Now, some are saying that because Bailey was clearly racist, she is undeserving of empathy and deserves to be fat-shamed. But does she? All humans, no matter how we try, are prejudiced in one way or another. If you can honestly tell me that you treat everyone with an equal amount of respect after a brief first impression, regardless of the state of their physical hygiene or the words that come out of their mouth, either you're a liar, or you're actually God. Yes, she tweeted some racist stuff. But does that mean that all hate she receives in all aspects of her life are justified?

On the other hand, Bailey was racist. And what comes around goes around. There was one user on Twitter who pointed out that as a racist, Bailey was a bully herself. And, quite honestly, everyone loves the downfall of the bully. The moment the bullies' victims stop cowering from fear and discover that they, too, have claws is the moment when the onlookers turn the tables and start jeering the bully instead. This is the moment the bully completely and utterly breaks, feeling the pain of their victims for the first time, and for the victims, the bully's demise is satisfying to watch.

While we'd all like to believe that the ideal is somewhere in between, in a happy medium where her racism is penalized but she also gets sympathy for being fat shamed, the reality is that the ideal is to be entirely empathetic. Help her through her tough time, with no backlash.

Bullies bully to dominate and to feel powerful. If we tell her that she's undeserving of any good in life because she tweeted some racist stuff, she will feel stifled and insignificant and awful. Maybe she'll also want to make someone else to feel as awful as she did for some random physical characteristic she has. Maybe, we might dehumanize her to the point where we feel that she's undeserving of anything, and she might forget the preciousness of life. Either one of the outcomes is unpleasant and disturbing and will not promote healthy tendencies within a person.

Instead, we should make her feel supported. We all have bad traits about ourselves, but they shouldn't define us. Maybe, through this experience, she'll realize how it feels to be prejudiced against based off physical characteristics. After all, it is our lowest points, our most desperate points in life, that provide us with another perspective to use while evaluating the world and everyone in it.

Cover Image Credit: Twitter / Bailey

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Cross-Country Running Turned Me Into Superwoman

Running pulled me out of my everyday funk.


Before I found the key to my personal success, waking up each morning was a drag. I did not know how to change my negativity. Early every morning my alarm clock would scream at its highest pitch and loudest volume to scold me for existing.

Breakfast (the most important meal of the day) was bland, lifeless, or even just skipped completely. There seemed no point in fueling a broken, run-down engine.

Packing up my heavy, oversized backpack was an everyday annoyance. I would swing my worthless school textbooks over my shoulder, beginning another exhausting day.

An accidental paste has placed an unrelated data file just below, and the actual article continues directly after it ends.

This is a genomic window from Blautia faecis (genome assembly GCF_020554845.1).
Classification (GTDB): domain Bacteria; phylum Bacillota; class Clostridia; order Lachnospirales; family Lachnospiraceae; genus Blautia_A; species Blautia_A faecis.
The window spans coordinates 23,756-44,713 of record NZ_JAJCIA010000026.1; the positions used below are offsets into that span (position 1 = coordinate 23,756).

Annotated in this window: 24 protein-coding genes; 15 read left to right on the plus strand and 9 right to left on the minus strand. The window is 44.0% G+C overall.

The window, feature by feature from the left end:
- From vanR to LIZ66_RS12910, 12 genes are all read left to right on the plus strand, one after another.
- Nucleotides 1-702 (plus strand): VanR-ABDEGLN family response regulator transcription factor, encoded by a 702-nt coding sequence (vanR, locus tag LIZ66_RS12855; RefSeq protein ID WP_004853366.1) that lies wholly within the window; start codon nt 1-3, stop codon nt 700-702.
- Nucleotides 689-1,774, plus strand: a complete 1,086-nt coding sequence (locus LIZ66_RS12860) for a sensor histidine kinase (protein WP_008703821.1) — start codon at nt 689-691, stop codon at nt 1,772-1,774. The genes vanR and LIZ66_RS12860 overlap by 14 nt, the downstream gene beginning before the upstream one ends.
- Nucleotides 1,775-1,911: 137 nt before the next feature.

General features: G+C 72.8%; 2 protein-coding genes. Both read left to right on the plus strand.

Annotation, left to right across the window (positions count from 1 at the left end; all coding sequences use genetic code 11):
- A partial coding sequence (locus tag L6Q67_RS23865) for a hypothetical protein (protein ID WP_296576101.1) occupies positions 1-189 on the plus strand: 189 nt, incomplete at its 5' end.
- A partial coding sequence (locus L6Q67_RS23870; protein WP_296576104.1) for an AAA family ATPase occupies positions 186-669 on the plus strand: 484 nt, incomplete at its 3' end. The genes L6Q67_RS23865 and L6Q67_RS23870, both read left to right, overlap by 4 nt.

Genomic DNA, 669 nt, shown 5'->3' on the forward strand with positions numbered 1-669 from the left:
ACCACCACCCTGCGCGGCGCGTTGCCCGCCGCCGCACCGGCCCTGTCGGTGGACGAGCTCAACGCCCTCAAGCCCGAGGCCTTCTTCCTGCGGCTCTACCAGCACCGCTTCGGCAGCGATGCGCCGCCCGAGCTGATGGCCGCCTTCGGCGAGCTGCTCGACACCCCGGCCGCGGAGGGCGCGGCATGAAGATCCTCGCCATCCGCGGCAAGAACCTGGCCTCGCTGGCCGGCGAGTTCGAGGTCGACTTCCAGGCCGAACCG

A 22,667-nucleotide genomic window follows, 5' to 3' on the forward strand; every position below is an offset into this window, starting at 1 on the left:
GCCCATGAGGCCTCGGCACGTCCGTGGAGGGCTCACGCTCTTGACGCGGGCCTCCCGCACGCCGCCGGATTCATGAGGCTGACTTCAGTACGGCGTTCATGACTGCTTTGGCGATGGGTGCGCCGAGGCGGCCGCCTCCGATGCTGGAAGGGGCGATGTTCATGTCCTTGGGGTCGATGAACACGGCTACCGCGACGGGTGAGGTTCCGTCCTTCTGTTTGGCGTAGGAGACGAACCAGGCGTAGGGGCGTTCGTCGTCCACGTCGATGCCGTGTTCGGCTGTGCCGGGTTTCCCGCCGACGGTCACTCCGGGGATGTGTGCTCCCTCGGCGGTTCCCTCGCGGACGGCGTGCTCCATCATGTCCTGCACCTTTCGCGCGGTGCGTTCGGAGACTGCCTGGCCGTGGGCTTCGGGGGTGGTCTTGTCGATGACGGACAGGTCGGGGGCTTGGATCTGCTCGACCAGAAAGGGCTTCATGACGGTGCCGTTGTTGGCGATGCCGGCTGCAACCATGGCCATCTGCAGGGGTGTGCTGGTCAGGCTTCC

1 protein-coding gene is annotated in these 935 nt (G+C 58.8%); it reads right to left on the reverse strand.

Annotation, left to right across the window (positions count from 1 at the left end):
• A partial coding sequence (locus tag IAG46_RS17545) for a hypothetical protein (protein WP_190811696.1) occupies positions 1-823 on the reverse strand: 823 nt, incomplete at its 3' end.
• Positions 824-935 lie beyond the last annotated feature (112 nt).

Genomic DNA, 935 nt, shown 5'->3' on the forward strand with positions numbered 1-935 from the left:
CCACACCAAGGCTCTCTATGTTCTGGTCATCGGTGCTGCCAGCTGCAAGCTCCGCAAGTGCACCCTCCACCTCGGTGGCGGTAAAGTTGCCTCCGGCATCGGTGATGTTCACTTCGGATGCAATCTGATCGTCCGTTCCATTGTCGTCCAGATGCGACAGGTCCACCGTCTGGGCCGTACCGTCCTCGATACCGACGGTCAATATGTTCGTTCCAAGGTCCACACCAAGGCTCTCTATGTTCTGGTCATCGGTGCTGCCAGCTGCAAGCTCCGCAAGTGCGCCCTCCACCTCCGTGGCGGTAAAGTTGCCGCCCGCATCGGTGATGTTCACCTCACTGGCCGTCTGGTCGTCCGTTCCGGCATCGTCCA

I destroyed this negative mindset when I found cross-country running. Introduced to me by a close friend, I had no idea that the sport would soon ameliorate my life.

Today, I wake up before my alarm clock even needs to tell me that it is time to start a new and exciting day of learning and improvement.

Breakfast is of utmost importance. A vigorous, motivated running machine needs nutrients for fuel. I look at myself in the mirror as I tie my hair back; I feel beautiful and capable. Most importantly, I know I can take on anything.

With my running shoes tied tight and my muscles thoroughly stretched and warmed up, I burst out of the door. I hold my head up high and roll my shoulders back, assuming the posture of a powerful superhero. With each stride I beat down upon the ground, leaving clouds of dust behind. My heartbeat is jolted as my legs push forward with power; straining my body. Cramps crawl up my sides, begging me to slow down or stop. They tighten their grip when I refuse to abandon my mission. I feel my overexerted heartbeat burst through my clenching ribcage while my laboring lungs wheeze.

When I put all my energy into keeping the steady rhythm of my feet launching off from the ground, when my breath flows deeply and steadily, then and only then am I able to become greater than any issue or shortcoming. I no longer need to rely on anyone; I just need my running shoes, my body, and my motivation.

This endorphin and adrenaline releasing exercise put me in a positive mindset, motivating me to make other self-improvements. I know I can focus all my energy into running dexterously; holding my pace for over an hour with great confidence. Therefore, I know I must have the ability to sit down for an hour and focus on understanding my calculus homework, on discovering the meaning of life, on writing a book powerful enough to change the world, on finding the answer to world peace or writing my first article for Odyssey.

I hold the same mantra: just keep going, focus your energy, you can and will achieve.

Running has taught me how to focus the entirety of my energy into one task - to not worry how long it takes to accomplish, but rather how well the task is being done. Being proficient in this skill helps me absorb more knowledge from everyday classes.

This life-enhancing sport has truly changed my overall mood and feeling towards the world around me. I look forward to finding myself completely immersed in challenging college courses, discovering fields that captivate me, and continuing to write for Odyssey. Running has taught me that this goal will be achievable.